黑料社区app

Inclusion

Cynthia Jordan Benjamin

厂丑别/贬别谤鈥

United States Army Reserves Cold War Veteran, 1984-1991, Rank: SGT E-5 Photojournalist

Senior Director/News Learning, Content Division

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Talk to me about a place where you can be yourself.

The place where I can be myself is in my kitchen with my family. I’m cooking and we are catching up with the news of the week and stories, especially stories about people like us and what has happened in our community. We鈥檙e discussing Black culture and Black pain, the latest from the Shade Room, what鈥檚 streaming, what controversial thing Stephen A. Smith said, how the Bills played this week, how Josh Allen played — all that!

OK, if you were to win an award, what would your walk-up song be?

1-2-3 Victory by Kirk Franklin. I love that song.

I like the bassline and just love the beat. Kirk Franklin is a phenomenal musician and a creative songwriter and gospel lyricist. The lyrics can be a pick-me-up no matter what my circumstances. I also listened to rock music and pop while in the military. Fast music is super uplifting for me.

How would you describe the culture at 黑料社区app?

Evolving.

I would describe the culture at 黑料社区app as evolving. We have come a long way, and that’s a long answer, but I’ve been with 黑料社区app for 30 years as of August (2023). I have seen a lot. I think particularly now (that the culture is evolving) because there are some thoughts around self-care and the longevity of our careers. What I’m loving is that inclusion is not just Black and white anymore. When I started, that’s exactly what it was. But now we’re talking about military veterans, LGBTQ+ communities, gender [and more].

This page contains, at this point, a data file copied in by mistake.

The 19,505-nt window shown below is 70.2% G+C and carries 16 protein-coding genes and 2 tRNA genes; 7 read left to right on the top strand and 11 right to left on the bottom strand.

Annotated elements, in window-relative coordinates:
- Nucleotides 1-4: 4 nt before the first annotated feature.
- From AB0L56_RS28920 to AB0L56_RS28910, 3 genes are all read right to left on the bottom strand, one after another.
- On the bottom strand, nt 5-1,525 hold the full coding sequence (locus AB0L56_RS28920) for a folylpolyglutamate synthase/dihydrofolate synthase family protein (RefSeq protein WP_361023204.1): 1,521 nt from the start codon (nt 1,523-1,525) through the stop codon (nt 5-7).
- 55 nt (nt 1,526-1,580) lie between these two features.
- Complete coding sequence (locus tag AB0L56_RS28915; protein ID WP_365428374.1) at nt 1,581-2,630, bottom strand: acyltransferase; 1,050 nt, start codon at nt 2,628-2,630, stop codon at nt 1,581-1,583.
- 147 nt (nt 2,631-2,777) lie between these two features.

If you could talk about something for 30 minutes without preparation, what would it be?

Black Women.

I would talk about the plight and the journey of Black women in this country, from Sojourner Truth and Harriet Tubman to Maya Angelou and Michelle Obama. I find Black women are extraordinary individuals because this is my day-in, day-out lived experience. Black women helped build America and shouldered many burdens along the way, yet we are among the most underrecognized and underappreciated people. So, though I do not speak for all Black women, I speak for or in favor of the advancement of Black women.

What was your biggest or most meaningful teachable moment?

Some of my best lessons in life come from observing kids and how they act and react to things. Like, my child was feeling sick some years ago. The pediatrician said he was fine. I rubbed his back, gave him his favorite toy and meal, held him on my lap, pacified him in every way I could think. Even with the doctor standing there, he kept crying. Eventually I put him on the floor. Not two minutes later, he was running around playing. I learned so many lessons – mainly, that while I am giving my all, the other person may not need that. Also, giving my best is all I can do. I can inspire and suggest, but I can’t make someone else stand up and walk.

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